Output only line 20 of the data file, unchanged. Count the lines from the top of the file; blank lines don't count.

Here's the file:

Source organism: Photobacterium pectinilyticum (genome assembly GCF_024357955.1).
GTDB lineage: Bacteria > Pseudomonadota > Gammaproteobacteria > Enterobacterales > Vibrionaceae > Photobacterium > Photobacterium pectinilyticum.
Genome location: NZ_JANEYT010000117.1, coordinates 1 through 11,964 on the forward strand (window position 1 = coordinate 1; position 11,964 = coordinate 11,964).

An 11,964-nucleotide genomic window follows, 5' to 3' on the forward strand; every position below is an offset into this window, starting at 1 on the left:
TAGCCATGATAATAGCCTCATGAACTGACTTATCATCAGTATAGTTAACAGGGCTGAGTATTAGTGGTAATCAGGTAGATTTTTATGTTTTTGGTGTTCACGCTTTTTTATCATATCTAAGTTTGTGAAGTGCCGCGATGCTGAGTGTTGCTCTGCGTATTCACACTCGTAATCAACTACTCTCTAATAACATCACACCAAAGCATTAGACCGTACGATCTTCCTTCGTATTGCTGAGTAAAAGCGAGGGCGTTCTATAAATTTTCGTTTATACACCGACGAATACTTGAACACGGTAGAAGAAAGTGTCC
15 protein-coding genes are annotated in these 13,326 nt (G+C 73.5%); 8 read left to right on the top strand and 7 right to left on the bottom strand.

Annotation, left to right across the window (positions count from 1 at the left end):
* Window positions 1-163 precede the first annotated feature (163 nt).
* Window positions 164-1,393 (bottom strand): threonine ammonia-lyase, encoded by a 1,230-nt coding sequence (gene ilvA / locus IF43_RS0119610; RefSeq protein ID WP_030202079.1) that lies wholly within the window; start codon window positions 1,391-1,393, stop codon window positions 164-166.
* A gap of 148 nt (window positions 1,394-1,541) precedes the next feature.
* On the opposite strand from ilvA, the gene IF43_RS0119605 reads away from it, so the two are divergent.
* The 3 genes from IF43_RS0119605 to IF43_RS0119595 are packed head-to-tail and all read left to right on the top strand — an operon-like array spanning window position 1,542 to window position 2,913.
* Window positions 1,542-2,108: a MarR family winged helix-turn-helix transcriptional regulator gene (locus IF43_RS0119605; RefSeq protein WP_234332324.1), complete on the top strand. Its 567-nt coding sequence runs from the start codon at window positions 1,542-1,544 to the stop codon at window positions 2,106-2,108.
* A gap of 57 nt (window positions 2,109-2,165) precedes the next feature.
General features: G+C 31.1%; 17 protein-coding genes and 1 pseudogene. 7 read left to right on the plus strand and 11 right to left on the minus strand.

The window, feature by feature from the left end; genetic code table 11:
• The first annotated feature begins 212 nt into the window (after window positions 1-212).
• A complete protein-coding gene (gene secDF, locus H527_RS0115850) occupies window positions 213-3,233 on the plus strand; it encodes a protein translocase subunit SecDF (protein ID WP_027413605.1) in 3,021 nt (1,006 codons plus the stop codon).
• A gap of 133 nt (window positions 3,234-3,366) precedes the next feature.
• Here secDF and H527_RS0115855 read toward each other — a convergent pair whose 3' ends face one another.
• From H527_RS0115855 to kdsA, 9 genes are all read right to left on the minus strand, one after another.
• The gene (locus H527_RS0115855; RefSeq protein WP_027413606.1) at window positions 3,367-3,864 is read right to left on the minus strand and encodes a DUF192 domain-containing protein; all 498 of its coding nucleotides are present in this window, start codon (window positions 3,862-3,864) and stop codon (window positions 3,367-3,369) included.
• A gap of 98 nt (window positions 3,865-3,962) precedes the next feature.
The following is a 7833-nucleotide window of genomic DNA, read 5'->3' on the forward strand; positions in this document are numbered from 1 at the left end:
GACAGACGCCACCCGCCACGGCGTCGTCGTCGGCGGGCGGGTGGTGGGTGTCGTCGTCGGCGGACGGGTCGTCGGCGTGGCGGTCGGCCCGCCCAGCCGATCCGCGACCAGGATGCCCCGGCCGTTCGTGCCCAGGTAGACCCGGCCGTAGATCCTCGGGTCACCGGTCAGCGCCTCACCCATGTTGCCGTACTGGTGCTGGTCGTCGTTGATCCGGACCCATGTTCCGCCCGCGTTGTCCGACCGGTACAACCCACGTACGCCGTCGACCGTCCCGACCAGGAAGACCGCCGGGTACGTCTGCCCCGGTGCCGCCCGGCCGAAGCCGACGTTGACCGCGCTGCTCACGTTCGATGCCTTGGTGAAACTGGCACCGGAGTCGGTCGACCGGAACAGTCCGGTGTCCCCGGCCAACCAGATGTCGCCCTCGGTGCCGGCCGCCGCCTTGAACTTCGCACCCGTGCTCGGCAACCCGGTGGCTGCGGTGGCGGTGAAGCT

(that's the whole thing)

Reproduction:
• Here secDF and H527_RS0115855 read toward each other — a convergent pair whose 3' ends face one another.